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Darwin had been at work long before me, and that it was not left for me to attempt to write "The Origin of Species. Daines Barrington, and others, on the song of birds.

THERE is no more convincing proof of the truth of a comprehensive theory, than its power of absorbing and finding a place for new facts, and its capability of interpreting phaenomena which had been previously looked upon as unaccountable anomalies.

The bird is capable of a very rapid and long-continued flight, so that it can pass without fatigue over the whole of the district it inhabits, and as soon as the supply of food begins to fail in one place is able to discover a fresh feeding-ground.

If each species has been created independently, and without any necessary relations with pre-existing species, what do these rudiments, these apparent imperfections mean? That during an immense, but unknown period, the surface of the earth has undergone successive changes; land has sunk beneath the ocean, while fresh land has risen up from it; mountain chains have been elevated; islands have been formed into continents, and continents submerged till they have become islands; and these changes have taken place, not once merely, but perhaps hundreds, perhaps thousands of times: We have also here an acting cause to account for that balance so often observed in nature,-a deficiency in one set of organs always being compensated by an increased development of some others-powerful wings accompanying weak feet, or great velocity making up for the absence of defensive weapons; for it has been shown that all varieties in which an unbalanced deficiency occurred could not long continue their existence.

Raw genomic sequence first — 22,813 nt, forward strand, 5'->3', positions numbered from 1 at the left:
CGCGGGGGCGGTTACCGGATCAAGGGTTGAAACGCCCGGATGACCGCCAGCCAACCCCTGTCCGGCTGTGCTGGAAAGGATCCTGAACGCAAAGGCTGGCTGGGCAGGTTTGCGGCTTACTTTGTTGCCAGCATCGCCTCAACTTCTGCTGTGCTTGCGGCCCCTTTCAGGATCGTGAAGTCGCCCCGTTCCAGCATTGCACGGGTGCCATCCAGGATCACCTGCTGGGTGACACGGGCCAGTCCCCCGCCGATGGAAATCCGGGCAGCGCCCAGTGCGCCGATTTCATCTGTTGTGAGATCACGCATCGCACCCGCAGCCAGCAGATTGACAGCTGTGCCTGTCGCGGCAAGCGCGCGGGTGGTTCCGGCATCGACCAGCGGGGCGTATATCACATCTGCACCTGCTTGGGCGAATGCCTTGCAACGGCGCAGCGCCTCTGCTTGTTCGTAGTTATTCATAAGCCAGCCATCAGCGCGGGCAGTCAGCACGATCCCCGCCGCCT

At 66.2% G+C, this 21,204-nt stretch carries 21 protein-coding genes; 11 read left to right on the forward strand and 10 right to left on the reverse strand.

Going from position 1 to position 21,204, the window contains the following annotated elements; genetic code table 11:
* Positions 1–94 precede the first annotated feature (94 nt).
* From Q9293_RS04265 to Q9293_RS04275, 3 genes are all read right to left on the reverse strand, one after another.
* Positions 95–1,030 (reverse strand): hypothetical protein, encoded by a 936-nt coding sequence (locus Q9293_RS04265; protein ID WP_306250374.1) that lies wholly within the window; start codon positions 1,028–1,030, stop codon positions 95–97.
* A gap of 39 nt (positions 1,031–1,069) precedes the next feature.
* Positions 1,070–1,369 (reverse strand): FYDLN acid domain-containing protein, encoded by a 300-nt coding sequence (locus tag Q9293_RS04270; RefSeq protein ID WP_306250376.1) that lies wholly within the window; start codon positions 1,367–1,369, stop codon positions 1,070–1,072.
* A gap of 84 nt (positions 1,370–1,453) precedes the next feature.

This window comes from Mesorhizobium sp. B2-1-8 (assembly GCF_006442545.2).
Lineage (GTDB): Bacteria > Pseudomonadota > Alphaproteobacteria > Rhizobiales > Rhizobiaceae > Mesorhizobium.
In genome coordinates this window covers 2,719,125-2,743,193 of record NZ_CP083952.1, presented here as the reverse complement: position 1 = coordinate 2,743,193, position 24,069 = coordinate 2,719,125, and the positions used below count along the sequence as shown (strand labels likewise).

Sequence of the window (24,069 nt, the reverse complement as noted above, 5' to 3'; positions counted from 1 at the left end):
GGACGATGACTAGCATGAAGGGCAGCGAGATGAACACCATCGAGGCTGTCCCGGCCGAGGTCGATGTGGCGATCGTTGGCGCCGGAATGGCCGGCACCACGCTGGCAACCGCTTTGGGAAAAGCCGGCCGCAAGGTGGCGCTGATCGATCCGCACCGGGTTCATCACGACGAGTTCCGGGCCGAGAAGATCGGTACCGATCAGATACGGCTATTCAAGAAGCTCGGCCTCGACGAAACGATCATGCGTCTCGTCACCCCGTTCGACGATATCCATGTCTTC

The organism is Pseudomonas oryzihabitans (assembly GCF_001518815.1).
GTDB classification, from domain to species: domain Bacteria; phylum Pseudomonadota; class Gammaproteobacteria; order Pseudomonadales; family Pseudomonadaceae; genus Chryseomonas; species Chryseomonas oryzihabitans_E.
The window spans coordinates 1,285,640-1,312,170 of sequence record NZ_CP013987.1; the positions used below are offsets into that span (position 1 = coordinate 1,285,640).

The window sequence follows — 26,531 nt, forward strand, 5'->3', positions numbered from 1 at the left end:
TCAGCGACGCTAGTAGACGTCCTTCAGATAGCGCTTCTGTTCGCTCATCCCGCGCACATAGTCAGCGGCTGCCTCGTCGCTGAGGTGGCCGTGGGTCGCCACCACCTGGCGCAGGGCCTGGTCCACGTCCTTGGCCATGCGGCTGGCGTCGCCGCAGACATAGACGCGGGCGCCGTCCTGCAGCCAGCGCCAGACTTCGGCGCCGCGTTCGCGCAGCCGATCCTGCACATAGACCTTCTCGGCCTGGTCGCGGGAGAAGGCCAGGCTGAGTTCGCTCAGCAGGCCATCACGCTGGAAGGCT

These have all served to convince him of the correctness of his hypothesis. THE flattering reception of my Essays by the public and the press having led to a second edition being called for within a year of its first publication, I have taken the opportunity to make a few necessary corrections.

We believe we have now shown. We have, however, never been able to find a case in which the circle has been closed by a direct and close affinity.

On the average all above one become food for hawks and kites, wild cats or weasels, or perish of cold and hunger as winter comes on. If turned wild on the pampas, such animals would probably soon become extinct, or under favourable circumstances might each gradually lose those extreme qualities which would never be called into action, and in a few generations revert to a common type, which must be that in which the various powers and faculties are so proportioned to each other as to be best adapted to procure food and secure safety, —that in which by the full exercise of every part of its organisation the animal can alone continue to live.